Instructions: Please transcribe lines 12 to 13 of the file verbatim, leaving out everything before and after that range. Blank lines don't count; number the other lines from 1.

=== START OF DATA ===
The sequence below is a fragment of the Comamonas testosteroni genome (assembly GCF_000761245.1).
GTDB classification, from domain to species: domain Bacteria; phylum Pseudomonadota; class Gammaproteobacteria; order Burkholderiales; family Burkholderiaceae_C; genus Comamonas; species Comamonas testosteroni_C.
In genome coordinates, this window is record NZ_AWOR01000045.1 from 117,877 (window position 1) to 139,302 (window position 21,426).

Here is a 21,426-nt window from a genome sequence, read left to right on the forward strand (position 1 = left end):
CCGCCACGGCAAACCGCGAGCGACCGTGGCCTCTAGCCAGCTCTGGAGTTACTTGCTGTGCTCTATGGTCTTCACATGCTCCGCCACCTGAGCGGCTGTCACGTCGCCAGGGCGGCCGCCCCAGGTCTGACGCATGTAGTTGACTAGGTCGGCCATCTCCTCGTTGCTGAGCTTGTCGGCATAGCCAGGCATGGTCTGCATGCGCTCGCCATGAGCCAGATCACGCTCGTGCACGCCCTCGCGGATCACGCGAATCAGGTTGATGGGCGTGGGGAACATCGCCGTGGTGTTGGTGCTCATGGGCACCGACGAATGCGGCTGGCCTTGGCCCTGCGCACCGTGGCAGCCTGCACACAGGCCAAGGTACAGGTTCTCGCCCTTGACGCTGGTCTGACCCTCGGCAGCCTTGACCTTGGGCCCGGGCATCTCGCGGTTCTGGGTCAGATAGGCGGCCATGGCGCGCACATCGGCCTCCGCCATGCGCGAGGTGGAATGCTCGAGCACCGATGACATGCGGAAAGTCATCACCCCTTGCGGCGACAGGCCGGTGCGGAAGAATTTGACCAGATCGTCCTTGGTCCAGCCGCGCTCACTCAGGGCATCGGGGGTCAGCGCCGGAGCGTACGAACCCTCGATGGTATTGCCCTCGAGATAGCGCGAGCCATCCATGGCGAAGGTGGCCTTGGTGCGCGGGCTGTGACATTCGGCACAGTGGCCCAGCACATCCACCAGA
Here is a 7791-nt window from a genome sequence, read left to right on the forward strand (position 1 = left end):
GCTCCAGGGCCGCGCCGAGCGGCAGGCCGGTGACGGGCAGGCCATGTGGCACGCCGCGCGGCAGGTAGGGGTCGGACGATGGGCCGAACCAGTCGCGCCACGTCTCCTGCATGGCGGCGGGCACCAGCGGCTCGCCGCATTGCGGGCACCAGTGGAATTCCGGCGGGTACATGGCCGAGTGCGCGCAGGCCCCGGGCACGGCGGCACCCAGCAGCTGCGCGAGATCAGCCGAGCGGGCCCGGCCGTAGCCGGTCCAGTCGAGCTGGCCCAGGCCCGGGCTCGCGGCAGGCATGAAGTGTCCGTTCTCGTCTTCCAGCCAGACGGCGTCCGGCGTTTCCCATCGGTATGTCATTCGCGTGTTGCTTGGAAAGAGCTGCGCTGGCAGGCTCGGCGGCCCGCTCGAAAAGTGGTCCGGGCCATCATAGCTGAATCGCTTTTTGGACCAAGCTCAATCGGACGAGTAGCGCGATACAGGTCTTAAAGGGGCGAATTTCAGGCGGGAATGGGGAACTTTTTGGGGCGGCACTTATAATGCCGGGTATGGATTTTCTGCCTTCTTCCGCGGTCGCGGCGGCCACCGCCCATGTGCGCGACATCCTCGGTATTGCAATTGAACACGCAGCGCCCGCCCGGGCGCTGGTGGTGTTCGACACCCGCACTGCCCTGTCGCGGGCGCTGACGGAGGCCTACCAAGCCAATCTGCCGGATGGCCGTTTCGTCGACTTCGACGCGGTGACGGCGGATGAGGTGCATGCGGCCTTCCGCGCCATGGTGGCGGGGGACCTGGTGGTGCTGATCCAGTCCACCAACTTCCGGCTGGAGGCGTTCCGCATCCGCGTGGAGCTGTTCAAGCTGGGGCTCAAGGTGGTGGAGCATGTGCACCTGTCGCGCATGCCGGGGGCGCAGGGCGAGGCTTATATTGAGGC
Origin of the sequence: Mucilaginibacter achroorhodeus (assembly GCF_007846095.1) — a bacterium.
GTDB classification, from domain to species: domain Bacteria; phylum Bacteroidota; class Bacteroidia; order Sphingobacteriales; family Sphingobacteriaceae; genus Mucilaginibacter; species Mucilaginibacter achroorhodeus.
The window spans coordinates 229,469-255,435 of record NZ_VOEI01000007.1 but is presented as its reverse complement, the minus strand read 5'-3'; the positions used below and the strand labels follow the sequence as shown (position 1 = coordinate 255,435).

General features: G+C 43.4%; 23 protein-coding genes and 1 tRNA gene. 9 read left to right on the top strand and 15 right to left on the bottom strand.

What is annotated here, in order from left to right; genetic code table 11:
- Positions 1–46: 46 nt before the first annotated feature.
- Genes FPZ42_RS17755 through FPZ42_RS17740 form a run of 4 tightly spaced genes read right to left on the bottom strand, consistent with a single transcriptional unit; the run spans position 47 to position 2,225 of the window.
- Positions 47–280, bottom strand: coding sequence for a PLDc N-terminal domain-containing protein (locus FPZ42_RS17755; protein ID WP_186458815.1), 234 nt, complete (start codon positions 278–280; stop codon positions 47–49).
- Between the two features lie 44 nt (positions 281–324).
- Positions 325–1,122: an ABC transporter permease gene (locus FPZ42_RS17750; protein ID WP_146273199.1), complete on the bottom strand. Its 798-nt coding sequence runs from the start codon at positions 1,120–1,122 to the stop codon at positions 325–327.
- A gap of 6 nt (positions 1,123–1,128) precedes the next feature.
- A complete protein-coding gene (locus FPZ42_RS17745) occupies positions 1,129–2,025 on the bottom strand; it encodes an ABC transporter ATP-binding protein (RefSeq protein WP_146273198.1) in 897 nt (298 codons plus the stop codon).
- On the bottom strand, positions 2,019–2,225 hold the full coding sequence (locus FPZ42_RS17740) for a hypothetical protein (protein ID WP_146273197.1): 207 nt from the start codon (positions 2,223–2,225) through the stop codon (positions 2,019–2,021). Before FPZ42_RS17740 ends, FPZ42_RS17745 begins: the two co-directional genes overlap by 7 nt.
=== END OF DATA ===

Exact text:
What is annotated here, in order from left to right; genetic code table 11:
- Positions 1–46: 46 nt before the first annotated feature.